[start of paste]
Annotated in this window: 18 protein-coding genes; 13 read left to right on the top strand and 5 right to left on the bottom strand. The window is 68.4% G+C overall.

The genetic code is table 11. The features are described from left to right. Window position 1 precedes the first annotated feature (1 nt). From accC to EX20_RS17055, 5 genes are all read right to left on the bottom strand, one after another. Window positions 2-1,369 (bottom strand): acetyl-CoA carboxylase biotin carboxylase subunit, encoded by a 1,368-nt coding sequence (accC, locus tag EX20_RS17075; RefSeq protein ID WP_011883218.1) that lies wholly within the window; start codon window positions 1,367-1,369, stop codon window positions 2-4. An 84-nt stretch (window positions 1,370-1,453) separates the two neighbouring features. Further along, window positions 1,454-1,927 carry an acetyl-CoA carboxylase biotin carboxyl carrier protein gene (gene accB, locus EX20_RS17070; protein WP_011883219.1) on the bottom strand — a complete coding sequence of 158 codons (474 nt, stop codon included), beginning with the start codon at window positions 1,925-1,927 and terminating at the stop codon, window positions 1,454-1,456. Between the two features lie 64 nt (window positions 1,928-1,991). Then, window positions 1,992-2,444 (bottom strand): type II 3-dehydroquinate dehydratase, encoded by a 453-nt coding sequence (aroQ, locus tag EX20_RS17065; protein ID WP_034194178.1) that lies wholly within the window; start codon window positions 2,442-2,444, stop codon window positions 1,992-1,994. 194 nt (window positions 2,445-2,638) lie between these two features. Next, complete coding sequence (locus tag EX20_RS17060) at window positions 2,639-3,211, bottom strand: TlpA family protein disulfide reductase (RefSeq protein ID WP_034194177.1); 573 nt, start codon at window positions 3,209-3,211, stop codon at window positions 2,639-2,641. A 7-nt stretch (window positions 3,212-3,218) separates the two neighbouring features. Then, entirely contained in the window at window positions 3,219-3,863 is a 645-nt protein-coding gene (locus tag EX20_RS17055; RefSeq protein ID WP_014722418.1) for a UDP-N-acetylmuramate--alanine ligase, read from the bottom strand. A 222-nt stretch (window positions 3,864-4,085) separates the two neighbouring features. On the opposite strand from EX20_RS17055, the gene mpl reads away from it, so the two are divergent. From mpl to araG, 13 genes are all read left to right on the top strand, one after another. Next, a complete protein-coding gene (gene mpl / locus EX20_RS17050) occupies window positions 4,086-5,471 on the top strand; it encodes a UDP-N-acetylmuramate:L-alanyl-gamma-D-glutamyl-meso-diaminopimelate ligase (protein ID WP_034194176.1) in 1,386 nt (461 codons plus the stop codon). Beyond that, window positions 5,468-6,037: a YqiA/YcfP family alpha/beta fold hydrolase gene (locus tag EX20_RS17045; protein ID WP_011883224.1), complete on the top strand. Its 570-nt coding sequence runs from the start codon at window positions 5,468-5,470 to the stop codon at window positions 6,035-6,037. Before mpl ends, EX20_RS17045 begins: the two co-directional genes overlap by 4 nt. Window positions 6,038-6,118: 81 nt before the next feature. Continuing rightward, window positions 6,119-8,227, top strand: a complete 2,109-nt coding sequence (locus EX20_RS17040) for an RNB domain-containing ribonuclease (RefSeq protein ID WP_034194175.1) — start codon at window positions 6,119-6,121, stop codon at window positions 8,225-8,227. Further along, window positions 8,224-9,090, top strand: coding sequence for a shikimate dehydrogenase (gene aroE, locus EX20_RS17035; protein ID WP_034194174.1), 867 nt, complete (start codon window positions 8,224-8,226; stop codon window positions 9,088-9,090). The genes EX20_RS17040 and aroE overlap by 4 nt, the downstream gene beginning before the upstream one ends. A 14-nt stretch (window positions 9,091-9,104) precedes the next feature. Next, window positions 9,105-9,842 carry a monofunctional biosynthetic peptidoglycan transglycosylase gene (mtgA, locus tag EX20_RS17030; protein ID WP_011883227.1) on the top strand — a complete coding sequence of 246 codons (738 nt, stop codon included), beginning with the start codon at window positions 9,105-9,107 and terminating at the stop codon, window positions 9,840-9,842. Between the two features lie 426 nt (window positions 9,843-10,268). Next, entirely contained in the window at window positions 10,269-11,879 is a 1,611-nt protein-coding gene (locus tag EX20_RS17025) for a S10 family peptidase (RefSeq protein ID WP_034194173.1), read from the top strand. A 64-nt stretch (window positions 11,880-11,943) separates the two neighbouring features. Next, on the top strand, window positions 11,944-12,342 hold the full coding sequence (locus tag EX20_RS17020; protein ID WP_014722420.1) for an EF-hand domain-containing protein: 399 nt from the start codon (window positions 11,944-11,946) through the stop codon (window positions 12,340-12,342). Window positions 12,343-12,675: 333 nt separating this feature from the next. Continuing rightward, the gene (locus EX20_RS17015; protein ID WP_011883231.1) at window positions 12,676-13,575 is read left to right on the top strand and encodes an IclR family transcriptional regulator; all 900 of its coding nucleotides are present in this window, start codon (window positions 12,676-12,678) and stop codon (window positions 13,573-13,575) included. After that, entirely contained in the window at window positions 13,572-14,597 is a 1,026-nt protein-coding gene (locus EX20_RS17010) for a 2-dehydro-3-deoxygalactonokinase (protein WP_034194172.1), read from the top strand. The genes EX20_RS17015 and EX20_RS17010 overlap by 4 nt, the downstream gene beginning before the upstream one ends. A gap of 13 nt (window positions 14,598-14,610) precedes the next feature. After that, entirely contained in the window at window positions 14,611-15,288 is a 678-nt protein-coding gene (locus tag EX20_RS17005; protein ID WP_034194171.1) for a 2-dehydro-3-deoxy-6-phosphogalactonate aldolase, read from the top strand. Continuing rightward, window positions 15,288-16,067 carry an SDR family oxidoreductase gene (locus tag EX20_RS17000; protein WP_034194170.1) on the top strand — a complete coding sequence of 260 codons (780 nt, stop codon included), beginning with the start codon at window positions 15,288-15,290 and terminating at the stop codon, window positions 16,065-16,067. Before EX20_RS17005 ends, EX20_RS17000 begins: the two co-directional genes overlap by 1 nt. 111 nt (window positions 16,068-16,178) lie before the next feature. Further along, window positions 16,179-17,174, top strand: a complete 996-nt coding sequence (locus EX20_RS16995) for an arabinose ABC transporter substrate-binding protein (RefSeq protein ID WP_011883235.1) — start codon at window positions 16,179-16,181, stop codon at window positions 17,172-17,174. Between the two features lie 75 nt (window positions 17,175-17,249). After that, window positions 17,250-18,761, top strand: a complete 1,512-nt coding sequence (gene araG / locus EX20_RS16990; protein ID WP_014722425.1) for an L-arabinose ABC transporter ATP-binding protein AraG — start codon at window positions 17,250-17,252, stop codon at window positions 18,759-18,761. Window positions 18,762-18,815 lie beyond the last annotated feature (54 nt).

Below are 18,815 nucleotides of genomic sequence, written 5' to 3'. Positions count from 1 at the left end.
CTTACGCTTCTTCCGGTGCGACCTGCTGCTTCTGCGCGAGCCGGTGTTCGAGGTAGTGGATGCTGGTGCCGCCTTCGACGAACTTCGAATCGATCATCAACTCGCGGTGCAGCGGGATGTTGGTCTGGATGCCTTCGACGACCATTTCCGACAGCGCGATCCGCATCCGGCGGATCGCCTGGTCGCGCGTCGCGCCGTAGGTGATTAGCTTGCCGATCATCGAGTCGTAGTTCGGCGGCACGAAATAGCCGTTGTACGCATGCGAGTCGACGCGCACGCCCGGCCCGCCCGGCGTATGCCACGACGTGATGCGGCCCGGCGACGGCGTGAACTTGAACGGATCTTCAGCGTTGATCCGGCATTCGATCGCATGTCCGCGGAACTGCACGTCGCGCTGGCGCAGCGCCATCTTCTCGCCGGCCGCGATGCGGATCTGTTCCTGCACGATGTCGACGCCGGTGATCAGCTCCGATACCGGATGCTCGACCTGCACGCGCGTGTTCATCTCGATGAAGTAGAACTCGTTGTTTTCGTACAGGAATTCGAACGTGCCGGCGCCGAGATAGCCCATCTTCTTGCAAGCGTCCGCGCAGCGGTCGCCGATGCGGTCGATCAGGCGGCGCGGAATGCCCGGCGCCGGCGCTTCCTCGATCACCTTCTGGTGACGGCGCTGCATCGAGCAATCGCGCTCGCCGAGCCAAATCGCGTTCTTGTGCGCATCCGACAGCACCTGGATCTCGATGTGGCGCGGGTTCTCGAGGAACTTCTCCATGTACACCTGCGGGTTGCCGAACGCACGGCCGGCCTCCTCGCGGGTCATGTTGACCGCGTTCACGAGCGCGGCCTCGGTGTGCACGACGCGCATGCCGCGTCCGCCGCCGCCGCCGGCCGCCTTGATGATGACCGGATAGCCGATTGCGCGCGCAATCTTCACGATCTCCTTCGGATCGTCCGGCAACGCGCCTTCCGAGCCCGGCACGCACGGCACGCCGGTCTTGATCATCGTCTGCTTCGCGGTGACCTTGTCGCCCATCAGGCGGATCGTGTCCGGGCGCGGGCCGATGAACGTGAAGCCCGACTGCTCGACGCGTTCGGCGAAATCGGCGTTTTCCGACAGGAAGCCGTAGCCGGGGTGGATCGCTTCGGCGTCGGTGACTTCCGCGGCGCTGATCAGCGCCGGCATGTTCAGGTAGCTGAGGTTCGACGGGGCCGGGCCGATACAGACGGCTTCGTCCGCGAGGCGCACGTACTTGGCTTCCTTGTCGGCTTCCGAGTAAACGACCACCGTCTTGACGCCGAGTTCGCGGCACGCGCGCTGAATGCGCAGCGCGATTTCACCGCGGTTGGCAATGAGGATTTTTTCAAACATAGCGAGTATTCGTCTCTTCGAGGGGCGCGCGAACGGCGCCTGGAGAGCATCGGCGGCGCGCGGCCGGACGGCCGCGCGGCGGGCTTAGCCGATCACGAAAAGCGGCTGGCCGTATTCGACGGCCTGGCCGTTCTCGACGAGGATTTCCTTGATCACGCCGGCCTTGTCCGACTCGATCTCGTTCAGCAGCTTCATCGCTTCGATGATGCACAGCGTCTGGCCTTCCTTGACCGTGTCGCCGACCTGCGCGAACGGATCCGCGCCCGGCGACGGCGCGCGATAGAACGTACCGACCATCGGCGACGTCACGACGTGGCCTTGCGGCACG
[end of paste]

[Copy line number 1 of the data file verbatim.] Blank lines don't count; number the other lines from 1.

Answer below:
Annotated in this window: 18 protein-coding genes; 13 read left to right on the top strand and 5 right to left on the bottom strand. The window is 68.4% G+C overall.